Famous American historian Paul Revere was also a silversmith
Paul Revere’s name is known to every American school child because of his part in the Revolutionary War and Henry Wadsworth Longfellow’s poem with the memorable words, “Listen, my children, and you shall hear of the midnight ride of Paul Revere.” But few young students know that Revere was a military man, silversmith, engraver and an entrepreneur who made and sold iron castings of bells and canons, forged copper bolts, and the first rolled copper sheets. He was married twice and had 16 children. Eighteenth-century silversmiths were important, trusted citizens who turned silver coins into teapots and other objects for customers. Since there were no banks, these identifiable objects were safer forms than coins. It would have been easy to steal some of the silver, and a few silversmiths were caught and jailed for the crime. A porringer made by Paul Revere Jr. sold at a Skinner auction in 2016, for $39,975. It was marked with the name Revere and engraved “P/DB over BP.” It matched another porringer, now in a Massachusetts museum, that originally belonged to David and Betiah Pearce. That one was engraved “MP” for Mary Pearce, probably a sister of “BP.” The family history plus the fame of Revere led to the high price.
Q I have two old trunks, both from old houses. One has a three-inch brass plate that reads “Monson Trunk Factory, Fargo, N.D.” The other has a certificate on the inside of the lid that reads “No. 8412, Manufactured by Monson Trunk Factory.” Could you tell me how old they are?
A John Monson opened a men’s furnishings store in Fargo, North Dakota, in 1882. He established the Monson Trunk Factory in 1900. In 1910, the company made “the largest trunk in the world,” 10 feet high by 18 feet wide, and displayed it at the Fargo Fairgrounds, later using it as a garage. When his son J. Lloyd Monson took over the company about 1937, the name was changed to Monson’s Luggage Co. J. Lloyd retired in 1977 and the company operated until 1985. Your trunks are probably from the 1920s to early 1930s.
Q My brother-in-law gave me an old rusty ride-on toy. It’s blue, 24 inches long, and says Gimbel Flyer on the side. Do you know anything about this toy? I’m certainly not expecting a value equal to a new Corvette, but could you tell me if it’s worth anything?
A The original Gimbel Flyer was a train that took riders on a “trip around the world” in Children’s World at the 1939 New York World’s Fair. Your Gimbel Flyer Streamliner toy was made by Marx about then. It was made of pressed steel and modeled after the one at the Fair. Gimbel Brothers was a department store in New York City from 1887 until 1987. At one time, it was the largest department store in the U.S. It is known for creating the Gimbels (now Macy’s) Thanksgiving Day Parade. Your Gimbel Flyer is in poor condition. A restored Gimbel Flyer, in blue and orange with a painted logo (that says Gimbel’s Flyer), and wooden steering handle, sold for $150 last year.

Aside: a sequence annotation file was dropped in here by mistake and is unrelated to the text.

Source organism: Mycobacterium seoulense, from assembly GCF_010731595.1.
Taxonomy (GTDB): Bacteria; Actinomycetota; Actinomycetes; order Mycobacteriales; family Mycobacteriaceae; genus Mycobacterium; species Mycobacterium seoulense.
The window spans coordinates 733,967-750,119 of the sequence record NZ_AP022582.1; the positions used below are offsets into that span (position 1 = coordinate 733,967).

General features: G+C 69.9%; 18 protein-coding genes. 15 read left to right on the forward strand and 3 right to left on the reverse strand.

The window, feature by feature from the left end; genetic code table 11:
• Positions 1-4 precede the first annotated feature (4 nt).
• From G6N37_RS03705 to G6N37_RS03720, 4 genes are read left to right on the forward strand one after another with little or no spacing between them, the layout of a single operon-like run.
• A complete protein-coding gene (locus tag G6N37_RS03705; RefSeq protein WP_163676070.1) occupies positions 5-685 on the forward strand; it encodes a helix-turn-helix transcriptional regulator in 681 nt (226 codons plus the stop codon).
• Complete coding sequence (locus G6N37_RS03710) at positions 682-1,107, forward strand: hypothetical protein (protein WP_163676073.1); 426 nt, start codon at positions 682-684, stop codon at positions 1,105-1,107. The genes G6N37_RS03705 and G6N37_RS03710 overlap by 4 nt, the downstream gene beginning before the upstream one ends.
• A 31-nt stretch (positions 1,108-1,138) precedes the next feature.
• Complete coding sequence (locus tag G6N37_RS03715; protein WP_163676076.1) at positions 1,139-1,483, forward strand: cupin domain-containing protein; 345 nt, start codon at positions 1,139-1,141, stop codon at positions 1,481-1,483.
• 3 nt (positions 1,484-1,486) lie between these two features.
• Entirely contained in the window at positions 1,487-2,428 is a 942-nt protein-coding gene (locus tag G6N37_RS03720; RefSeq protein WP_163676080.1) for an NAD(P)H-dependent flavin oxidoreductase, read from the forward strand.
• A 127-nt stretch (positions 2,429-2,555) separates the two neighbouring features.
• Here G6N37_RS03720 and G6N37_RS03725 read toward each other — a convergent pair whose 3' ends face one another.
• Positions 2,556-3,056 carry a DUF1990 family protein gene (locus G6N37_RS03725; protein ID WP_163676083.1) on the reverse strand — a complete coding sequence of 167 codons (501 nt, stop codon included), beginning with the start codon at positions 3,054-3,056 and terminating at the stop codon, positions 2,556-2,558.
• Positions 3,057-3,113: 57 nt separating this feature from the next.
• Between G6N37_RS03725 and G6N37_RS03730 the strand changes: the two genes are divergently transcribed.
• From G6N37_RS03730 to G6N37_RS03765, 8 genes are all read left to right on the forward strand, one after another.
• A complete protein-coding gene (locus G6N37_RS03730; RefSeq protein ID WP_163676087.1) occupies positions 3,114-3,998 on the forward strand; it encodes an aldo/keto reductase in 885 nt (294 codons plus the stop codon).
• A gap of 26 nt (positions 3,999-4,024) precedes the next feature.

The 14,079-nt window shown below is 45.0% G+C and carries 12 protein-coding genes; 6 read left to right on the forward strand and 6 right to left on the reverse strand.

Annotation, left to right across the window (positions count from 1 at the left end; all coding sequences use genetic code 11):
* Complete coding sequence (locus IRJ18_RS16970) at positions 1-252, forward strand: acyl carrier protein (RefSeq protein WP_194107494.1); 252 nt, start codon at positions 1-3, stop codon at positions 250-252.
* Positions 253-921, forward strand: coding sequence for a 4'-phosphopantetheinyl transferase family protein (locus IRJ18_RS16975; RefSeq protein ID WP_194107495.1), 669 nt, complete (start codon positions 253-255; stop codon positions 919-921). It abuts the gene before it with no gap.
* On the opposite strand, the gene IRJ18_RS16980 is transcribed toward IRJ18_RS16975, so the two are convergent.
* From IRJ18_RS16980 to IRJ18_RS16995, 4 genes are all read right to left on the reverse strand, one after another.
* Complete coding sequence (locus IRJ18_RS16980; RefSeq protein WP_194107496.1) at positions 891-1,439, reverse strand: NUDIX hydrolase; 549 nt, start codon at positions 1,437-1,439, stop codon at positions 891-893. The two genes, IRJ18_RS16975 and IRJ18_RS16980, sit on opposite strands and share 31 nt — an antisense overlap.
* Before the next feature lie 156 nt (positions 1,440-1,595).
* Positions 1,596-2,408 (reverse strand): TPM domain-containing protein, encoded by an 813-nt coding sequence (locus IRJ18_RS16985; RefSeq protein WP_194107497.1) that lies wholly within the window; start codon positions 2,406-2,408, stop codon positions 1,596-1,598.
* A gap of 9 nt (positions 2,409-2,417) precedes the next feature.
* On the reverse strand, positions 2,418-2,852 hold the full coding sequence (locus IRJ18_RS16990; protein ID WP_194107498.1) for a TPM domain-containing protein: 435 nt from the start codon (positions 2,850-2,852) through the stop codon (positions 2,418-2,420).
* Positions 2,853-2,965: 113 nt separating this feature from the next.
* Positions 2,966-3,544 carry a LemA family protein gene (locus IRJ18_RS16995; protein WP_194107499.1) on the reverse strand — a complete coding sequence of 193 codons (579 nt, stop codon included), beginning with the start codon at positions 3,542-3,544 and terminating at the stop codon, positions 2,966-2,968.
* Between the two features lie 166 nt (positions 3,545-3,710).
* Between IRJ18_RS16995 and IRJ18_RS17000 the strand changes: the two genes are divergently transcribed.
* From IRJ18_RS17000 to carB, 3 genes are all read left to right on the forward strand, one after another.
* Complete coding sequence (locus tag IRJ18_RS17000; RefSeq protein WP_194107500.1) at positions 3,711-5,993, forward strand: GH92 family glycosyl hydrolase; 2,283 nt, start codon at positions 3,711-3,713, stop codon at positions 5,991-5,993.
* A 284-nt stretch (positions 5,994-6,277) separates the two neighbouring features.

Q I inherited a small alarm clock stamped “LeCoultre 59” on the base. “LeCoultre 8” and “Swiss” are printed on the face. It has a gold dial with black Roman numerals and is set in a brass and rose-colored mirrored case. The clock has a music feature, but it’s overwound. The clock is 3 inches high and 2 inches wide. What is it worth?
A LeCoultre & Cie was founded in 1833 by Antoine LeCoultre, a watchmaker in Le Sentier, Switzerland. The company became Jaeger-LeCoultre in 1937 and is still in business. Your clock is an eight-day clock and only needs to be wound once every eight days. It was made about 1950 in both musical and non-musical versions. The musical version plays “The Blue Danube.” The clock case could look black or red. Red is rarer. The value of your clock is reduced because the musical feature isn’t working. In perfect condition the red clock is worth about $300, but your clock needs to have the musical parts repaired and is worth less.
Q We found a set of three ceramic figures when my mother-in-law died. One figure is a man wearing a hat that says “Bourbon” and another is a man playing a guitar that reads “Vodka.” The third figure is a Scottish man playing bagpipes with “Scotch” on the front. The heads of each figure pop on and off. Underneath each it reads “Member of the Bar by Swank.” What can you tell us about them?
A These decanters were made for Swank, a company that makes accessories for men. An ad for six Swank decanters ran in a December 1959 issue of Life magazine. The decanters were selling for $3.95 each. McCoy Pottery of Roseville, Ohio, made advertising items for Swank, but some of these decanters are labeled “Japan,” so may not have been made by McCoy. Value today, about $10-$15 each.
Tip: Always keep firearms locked up, even antique ones. Old guns should have the barrels filled so it is impossible to accidentally discharge them.
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